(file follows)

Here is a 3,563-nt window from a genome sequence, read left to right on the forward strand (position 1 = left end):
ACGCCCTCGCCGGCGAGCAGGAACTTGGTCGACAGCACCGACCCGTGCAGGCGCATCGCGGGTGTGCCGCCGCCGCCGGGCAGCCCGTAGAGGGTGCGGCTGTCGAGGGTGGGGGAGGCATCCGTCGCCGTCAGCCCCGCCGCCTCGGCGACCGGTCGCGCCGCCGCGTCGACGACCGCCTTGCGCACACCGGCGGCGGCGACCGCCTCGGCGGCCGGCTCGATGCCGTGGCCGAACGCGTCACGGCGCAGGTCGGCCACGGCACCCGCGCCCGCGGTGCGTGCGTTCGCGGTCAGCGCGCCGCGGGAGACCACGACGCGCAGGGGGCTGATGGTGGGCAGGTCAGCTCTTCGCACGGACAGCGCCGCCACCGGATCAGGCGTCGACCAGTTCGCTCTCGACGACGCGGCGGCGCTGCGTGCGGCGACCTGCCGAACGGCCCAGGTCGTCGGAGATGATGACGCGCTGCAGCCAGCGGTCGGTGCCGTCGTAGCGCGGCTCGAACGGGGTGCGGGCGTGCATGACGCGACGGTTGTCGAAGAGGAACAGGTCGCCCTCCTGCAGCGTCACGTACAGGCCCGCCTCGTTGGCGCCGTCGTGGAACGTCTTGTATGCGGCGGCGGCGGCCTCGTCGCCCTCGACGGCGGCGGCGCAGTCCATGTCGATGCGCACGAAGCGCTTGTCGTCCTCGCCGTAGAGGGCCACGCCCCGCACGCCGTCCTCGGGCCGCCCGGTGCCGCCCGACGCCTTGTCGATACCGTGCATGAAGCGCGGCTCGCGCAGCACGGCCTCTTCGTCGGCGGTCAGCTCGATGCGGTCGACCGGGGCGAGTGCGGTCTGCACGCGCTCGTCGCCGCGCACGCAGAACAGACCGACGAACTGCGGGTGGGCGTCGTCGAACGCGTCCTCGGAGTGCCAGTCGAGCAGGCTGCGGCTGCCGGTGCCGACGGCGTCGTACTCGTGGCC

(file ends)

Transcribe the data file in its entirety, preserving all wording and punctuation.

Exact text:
Here is a 3,563-nt window from a genome sequence, read left to right on the forward strand (position 1 = left end):
ACGCCCTCGCCGGCGAGCAGGAACTTGGTCGACAGCACCGACCCGTGCAGGCGCATCGCGGGTGTGCCGCCGCCGCCGGGCAGCCCGTAGAGGGTGCGGCTGTCGAGGGTGGGGGAGGCATCCGTCGCCGTCAGCCCCGCCGCCTCGGCGACCGGTCGCGCCGCCGCGTCGACGACCGCCTTGCGCACACCGGCGGCGGCGACCGCCTCGGCGGCCGGCTCGATGCCGTGGCCGAACGCGTCACGGCGCAGGTCGGCCACGGCACCCGCGCCCGCGGTGCGTGCGTTCGCGGTCAGCGCGCCGCGGGAGACCACGACGCGCAGGGGGCTGATGGTGGGCAGGTCAGCTCTTCGCACGGACAGCGCCGCCACCGGATCAGGCGTCGACCAGTTCGCTCTCGACGACGCGGCGGCGCTGCGTGCGGCGACCTGCCGAACGGCCCAGGTCGTCGGAGATGATGACGCGCTGCAGCCAGCGGTCGGTGCCGTCGTAGCGCGGCTCGAACGGGGTGCGGGCGTGCATGACGCGACGGTTGTCGAAGAGGAACAGGTCGCCCTCCTGCAGCGTCACGTACAGGCCCGCCTCGTTGGCGCCGTCGTGGAACGTCTTGTATGCGGCGGCGGCGGCCTCGTCGCCCTCGACGGCGGCGGCGCAGTCCATGTCGATGCGCACGAAGCGCTTGTCGTCCTCGCCGTAGAGGGCCACGCCCCGCACGCCGTCCTCGGGCCGCCCGGTGCCGCCCGACGCCTTGTCGATACCGTGCATGAAGCGCGGCTCGCGCAGCACGGCCTCTTCGTCGGCGGTCAGCTCGATGCGGTCGACCGGGGCGAGTGCGGTCTGCACGCGCTCGTCGCCGCGCACGCAGAACAGACCGACGAACTGCGGGTGGGCGTCGTCGAACGCGTCCTCGGAGTGCCAGTCGAGCAGGCTGCGGCTGCCGGTGCCGACGGCGTCGTACTCGTGGCC